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Jes. Nay, you need not fear us, Lorenzo; Launcelot and I are out; he tells me flatly, there is no mercy for me in heav'n, because I am a Jew's daughter; and he says, you are no good member of the common-wealth; for in converting Jews to Christians, you raise the price of pork.

Lor. I shall answer that better to the commonwealth, than you can the getting up of the negro's belly. The Mour is with child by you Launcelot.

Laun. It is much, that the Moor should be more than reason : but if she be less than an honest woman, she is indeed more than I took her for.

Lor. How every fool can play upon the word ! Go in, sirrah; and bid them prepare for dinner.

Laun. That is done, sir; they have all stomachs.

Lor. Good lord, what a wit-snapper are you ! then bid them prepare dinner.

Laun. That is done too, sir; only cover is the word.

Lor. Will you cover then, sir?
Laun. Not so, sir, neither ; I know my duty.

Lor. Yet more quarrelling with occasion! Wilt thou shew the whole wealth of thy wit in an instant? I pray thee understand a plain man in his plain meaning. Go to thy fellows, bid them cover the table, serve in the meat, and we will come in to dinner.

Laun. For the table, sir, it shall be served in;

for the meat, sir, it shall be covered; for your coming in to dinner, sir, why, let it be as humours and conceits shall govern.

[Exit Laun. Lor. O dear discretion, how his words are The fool hath planted in his memory [suited ; An army of good words. And I do know A-many fools that stand in better place, Garnish'd like him, that for a tricksy word Defy the matter. How far'st thou, Jessica ? And now, good sweet, say thy opinion, How dost thou like the Lord Bassanio's wife?

Jes. Past all expressing. It is very meet
The lord Bassanio live an upright life;
For, having such a blessing in his lady,
He finds the joys of heaven here on earth;
And if on earth he do not merit it,
In reason, he should never come to heav'n.
Why, if two gods should play some heav'nly match,
And on the wager lay two earthly women,
And Portia one, there must be something else
Pawn'd with the other ; for the poor rude world
Hath not her fellow.

Lor. Even such a husband
Hast thou of me, as she is for a wife.

Jes. Nay, but ask my opinion too of that.
Ļor. I will, anon : first let us go to dinner.
Jes. Nay, let me praise you, while I have a stomach.

Lor. No, pray thee, let it serve for table-talk, Then, howsoe'er thou speak’st ’mong other things I shall digest it. Jeś. Well, I'll set forth.

FExeunt.

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Enter the Duke, the Senators, ANTHONIO, BAS

SANI0, and GRATIANO,
Duke. What, is Anthonio here? (58)
Anth. Ready, so please your grace. [answer

Duke. I'm sorry for thee. Thou art come to
A stony adversary, an inhuman wretch,
Uncapable of pity, void and empty
From any dram of mercy.

Anth. I have heard Your grace hath ta’en great pains to qualify His rig'rous course ; but since he stands obdurate, And that no lawful means can carry me Out of his envy's reach, I do oppose My patience to his fury; and am arm’d To suffer, with a quietness of spirit, The very tyranny and rage of his.

(58) Anthonio is in fact near the person of the duke, as above designated.

Duke. Go one, and call the Jew into the court. Sal. He's ready at the door; he comes, my lord.

Enter SHYLOCK. Duke. Make room, and let him stand before our Shylock, the world thinks, and I think so too, [ face, That thou but lead'st this fashion of thy malice, To the last hour of açt; and then, 'tis thought, Thou'lt shew thy mercy and remorse more strange, Thạn is thy strange apparent cruelty. And, where thou now exact'st the penalty, Which is a pound of this poor merchant's flesh, Thou wilt not only lose the forfeiture, But, touch'd with human gentleness and love, Forgive a moiety of the principal; Glancing an eye of pity on his losses, That have of late so huddled on his back, Enough to press a royal merchant down : And pluck commiseration of his state, From brassy bosoms, and rough hearts of flint, From stubborn Turks and Tartars, never train'd To offices of tender courtesy. We all expect a gentle answer, Jew.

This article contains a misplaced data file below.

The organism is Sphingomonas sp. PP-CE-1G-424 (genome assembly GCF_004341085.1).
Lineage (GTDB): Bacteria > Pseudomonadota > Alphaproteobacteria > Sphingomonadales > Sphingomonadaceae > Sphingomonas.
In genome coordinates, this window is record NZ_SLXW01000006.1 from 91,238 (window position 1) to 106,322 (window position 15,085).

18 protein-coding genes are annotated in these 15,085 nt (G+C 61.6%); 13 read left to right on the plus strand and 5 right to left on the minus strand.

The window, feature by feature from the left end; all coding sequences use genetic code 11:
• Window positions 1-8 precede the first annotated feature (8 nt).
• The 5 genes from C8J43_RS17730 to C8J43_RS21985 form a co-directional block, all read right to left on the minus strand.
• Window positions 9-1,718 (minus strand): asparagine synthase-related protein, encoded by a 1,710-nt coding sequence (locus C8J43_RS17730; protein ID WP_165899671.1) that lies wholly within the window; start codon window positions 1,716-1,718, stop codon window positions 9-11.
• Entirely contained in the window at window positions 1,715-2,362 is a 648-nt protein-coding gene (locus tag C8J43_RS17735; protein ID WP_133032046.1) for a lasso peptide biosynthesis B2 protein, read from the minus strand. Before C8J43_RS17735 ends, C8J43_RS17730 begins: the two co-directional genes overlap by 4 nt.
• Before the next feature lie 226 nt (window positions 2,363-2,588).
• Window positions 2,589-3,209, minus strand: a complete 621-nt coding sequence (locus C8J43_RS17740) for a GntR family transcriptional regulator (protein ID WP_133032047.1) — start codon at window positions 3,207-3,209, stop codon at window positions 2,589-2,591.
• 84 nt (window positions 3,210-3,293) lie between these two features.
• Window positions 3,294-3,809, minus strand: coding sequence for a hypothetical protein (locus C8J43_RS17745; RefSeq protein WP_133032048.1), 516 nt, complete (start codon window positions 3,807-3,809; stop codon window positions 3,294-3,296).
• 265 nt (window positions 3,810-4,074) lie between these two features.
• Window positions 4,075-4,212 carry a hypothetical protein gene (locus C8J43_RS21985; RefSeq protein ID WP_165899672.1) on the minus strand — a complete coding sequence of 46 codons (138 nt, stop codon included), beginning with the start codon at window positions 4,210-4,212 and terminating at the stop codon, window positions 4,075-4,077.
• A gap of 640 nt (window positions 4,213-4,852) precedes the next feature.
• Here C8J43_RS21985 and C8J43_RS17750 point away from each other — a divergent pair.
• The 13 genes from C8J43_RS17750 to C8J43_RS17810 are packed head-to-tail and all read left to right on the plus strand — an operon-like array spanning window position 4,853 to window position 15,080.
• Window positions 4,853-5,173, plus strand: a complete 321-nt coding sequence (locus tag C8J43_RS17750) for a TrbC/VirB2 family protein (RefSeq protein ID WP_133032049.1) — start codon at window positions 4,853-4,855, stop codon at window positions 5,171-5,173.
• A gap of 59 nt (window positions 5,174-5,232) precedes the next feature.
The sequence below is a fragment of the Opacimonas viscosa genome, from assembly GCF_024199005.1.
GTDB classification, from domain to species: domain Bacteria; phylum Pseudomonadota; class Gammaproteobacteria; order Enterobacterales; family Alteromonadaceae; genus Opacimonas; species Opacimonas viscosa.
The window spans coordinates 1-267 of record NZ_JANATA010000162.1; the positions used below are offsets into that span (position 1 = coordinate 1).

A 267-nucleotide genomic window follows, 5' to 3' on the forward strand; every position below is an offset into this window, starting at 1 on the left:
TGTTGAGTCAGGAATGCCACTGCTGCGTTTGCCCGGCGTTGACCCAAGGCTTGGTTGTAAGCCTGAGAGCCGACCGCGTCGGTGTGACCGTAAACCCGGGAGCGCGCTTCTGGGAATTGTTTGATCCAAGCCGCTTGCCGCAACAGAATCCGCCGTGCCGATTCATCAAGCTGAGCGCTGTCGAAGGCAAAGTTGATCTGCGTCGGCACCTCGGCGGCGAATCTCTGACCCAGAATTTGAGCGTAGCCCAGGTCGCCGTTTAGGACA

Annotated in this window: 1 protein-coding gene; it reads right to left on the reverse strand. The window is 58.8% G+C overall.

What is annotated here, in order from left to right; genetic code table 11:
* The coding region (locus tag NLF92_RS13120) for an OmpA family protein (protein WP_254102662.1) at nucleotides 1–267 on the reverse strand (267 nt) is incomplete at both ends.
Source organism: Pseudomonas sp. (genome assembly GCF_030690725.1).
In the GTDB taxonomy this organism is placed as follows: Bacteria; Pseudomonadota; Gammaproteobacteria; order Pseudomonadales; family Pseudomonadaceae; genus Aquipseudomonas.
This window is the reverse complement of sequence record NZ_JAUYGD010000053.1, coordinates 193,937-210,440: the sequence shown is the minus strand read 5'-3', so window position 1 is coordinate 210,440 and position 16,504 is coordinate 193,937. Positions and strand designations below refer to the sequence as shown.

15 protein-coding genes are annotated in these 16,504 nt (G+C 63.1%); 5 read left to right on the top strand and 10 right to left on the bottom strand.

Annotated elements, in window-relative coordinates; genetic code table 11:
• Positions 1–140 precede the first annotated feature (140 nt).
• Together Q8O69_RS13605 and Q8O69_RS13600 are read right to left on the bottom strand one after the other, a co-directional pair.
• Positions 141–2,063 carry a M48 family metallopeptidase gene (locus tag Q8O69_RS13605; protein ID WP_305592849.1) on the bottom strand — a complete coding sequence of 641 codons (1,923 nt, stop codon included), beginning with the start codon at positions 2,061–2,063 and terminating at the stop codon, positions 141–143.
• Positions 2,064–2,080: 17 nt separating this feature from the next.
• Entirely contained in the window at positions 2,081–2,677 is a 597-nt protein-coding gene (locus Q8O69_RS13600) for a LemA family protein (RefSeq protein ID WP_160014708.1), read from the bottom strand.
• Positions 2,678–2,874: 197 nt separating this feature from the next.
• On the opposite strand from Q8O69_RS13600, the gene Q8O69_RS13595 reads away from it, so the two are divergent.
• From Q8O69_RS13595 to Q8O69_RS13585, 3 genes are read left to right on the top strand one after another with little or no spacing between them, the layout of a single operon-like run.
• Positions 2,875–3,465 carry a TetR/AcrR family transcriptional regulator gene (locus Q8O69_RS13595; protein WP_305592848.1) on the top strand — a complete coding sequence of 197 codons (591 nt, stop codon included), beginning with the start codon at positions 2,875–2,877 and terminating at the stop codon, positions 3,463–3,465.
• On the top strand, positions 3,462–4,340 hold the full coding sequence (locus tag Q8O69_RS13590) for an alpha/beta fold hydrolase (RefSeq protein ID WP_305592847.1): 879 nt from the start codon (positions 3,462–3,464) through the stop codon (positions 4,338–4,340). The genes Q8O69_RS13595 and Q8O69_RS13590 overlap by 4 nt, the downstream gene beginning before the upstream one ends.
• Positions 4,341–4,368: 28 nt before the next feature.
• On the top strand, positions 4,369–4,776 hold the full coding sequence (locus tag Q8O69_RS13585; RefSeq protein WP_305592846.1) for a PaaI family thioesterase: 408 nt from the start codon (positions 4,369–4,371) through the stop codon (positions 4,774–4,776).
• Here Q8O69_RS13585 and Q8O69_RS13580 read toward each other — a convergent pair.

Shy. I have possess'd yourgrace of what I purpose, And by our holy Sabbath have I sworn To have the due and forfeit of my bond. If you deny it, let the danger light Upon your charter, and your city's freedom! VOL. III.

R.'

You'll ask me why I rather choose to have
A weight of carrion flesh, than to receive
Three thousand ducats ? I'll not answer that;
But say, it is my humour: Is it answer'd ? :
What if my house be troubled with a rat,
And I be pleas'd to give ten thousand ducats,
To have it baned ? What are you answer’d, yet ?
Some men there are love not a gaping pig;
Some, that are mad, if they behold a cat ;
And others, when the bag-pipe sings i'th' nose,
Cannot contain their urine; for affection,
Masterless passion, sways it to the mood
Of what it likes or loaths. Now, for your answer,
As there is no firm reason to be render'd,
Why he cannot abide a gaping pig;
Why he, a harmless necessary cat ;
Why he, a swollen bagpipe! but of force
Must yield to such inevitable shame,
As to offend, himself being offended ;
So can I give no reason, nor I will not,
More than a lodg'd hate, and a certain loathing,
I bear Anthonio, that I follow thus
A losing suit against him. Are you answered ?

Bass. This is no answer, thou unfeeling man,
T'excuse the current of thy cruelty. [answer.

Shy. I am not bound to please thee with my Bass. Do all men kill the thing they do not love? Shy. Hates any man the thing he would not kill?

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